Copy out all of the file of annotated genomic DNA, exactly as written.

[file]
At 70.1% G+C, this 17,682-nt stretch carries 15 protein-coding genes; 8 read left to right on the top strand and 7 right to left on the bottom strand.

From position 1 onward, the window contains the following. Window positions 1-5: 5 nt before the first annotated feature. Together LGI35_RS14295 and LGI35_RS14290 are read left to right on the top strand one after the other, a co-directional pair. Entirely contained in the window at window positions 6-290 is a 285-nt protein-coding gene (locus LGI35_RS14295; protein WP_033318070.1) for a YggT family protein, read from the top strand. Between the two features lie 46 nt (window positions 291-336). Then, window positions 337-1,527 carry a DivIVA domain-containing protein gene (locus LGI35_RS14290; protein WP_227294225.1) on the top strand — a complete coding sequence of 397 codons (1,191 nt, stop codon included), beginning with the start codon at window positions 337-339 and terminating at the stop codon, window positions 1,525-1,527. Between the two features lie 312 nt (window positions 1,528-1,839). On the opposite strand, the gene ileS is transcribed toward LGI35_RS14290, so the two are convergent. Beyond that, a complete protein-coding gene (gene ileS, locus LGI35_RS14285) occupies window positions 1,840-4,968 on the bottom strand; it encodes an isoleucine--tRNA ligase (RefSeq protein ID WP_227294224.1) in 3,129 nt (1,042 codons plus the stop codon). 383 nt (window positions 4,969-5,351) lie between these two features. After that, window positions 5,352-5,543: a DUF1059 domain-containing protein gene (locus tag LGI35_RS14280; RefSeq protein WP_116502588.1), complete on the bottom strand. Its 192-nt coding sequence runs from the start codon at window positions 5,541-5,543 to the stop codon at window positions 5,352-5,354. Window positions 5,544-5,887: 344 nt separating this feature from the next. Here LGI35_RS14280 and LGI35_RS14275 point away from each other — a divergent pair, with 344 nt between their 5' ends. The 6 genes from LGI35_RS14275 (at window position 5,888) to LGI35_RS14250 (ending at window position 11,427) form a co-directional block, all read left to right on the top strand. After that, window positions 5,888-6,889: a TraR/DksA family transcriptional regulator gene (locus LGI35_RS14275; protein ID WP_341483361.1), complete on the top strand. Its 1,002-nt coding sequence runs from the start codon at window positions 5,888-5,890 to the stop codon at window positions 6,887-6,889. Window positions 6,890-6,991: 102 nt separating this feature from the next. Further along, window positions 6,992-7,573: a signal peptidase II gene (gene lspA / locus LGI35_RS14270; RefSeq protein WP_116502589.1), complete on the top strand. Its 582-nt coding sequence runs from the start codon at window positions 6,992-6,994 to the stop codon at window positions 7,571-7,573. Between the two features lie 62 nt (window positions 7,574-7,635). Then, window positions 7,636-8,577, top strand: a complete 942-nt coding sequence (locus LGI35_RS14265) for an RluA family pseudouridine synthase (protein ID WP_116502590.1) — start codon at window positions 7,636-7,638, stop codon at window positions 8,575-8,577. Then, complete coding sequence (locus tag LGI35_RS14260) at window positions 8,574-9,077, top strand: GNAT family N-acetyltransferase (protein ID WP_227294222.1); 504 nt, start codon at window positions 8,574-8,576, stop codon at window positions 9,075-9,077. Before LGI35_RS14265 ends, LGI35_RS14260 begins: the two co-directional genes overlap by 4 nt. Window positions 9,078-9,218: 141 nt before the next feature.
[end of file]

At 70.1% G+C, this 17,682-nt stretch carries 15 protein-coding genes; 8 read left to right on the top strand and 7 right to left on the bottom strand.

From position 1 onward, the window contains the following. Window positions 1-5: 5 nt before the first annotated feature. Together LGI35_RS14295 and LGI35_RS14290 are read left to right on the top strand one after the other, a co-directional pair. Entirely contained in the window at window positions 6-290 is a 285-nt protein-coding gene (locus LGI35_RS14295; protein WP_033318070.1) for a YggT family protein, read from the top strand. Between the two features lie 46 nt (window positions 291-336). Then, window positions 337-1,527 carry a DivIVA domain-containing protein gene (locus LGI35_RS14290; protein WP_227294225.1) on the top strand — a complete coding sequence of 397 codons (1,191 nt, stop codon included), beginning with the start codon at window positions 337-339 and terminating at the stop codon, window positions 1,525-1,527. Between the two features lie 312 nt (window positions 1,528-1,839). On the opposite strand, the gene ileS is transcribed toward LGI35_RS14290, so the two are convergent. Beyond that, a complete protein-coding gene (gene ileS, locus LGI35_RS14285) occupies window positions 1,840-4,968 on the bottom strand; it encodes an isoleucine--tRNA ligase (RefSeq protein ID WP_227294224.1) in 3,129 nt (1,042 codons plus the stop codon). 383 nt (window positions 4,969-5,351) lie between these two features. After that, window positions 5,352-5,543: a DUF1059 domain-containing protein gene (locus tag LGI35_RS14280; RefSeq protein WP_116502588.1), complete on the bottom strand. Its 192-nt coding sequence runs from the start codon at window positions 5,541-5,543 to the stop codon at window positions 5,352-5,354. Window positions 5,544-5,887: 344 nt separating this feature from the next. Here LGI35_RS14280 and LGI35_RS14275 point away from each other — a divergent pair, with 344 nt between their 5' ends. The 6 genes from LGI35_RS14275 (at window position 5,888) to LGI35_RS14250 (ending at window position 11,427) form a co-directional block, all read left to right on the top strand. After that, window positions 5,888-6,889: a TraR/DksA family transcriptional regulator gene (locus LGI35_RS14275; protein ID WP_341483361.1), complete on the top strand. Its 1,002-nt coding sequence runs from the start codon at window positions 5,888-5,890 to the stop codon at window positions 6,887-6,889. Window positions 6,890-6,991: 102 nt separating this feature from the next. Further along, window positions 6,992-7,573: a signal peptidase II gene (gene lspA / locus LGI35_RS14270; RefSeq protein WP_116502589.1), complete on the top strand. Its 582-nt coding sequence runs from the start codon at window positions 6,992-6,994 to the stop codon at window positions 7,571-7,573. Between the two features lie 62 nt (window positions 7,574-7,635). Then, window positions 7,636-8,577, top strand: a complete 942-nt coding sequence (locus LGI35_RS14265) for an RluA family pseudouridine synthase (protein ID WP_116502590.1) — start codon at window positions 7,636-7,638, stop codon at window positions 8,575-8,577. Then, complete coding sequence (locus tag LGI35_RS14260) at window positions 8,574-9,077, top strand: GNAT family N-acetyltransferase (protein ID WP_227294222.1); 504 nt, start codon at window positions 8,574-8,576, stop codon at window positions 9,075-9,077. Before LGI35_RS14265 ends, LGI35_RS14260 begins: the two co-directional genes overlap by 4 nt. Window positions 9,078-9,218: 141 nt before the next feature.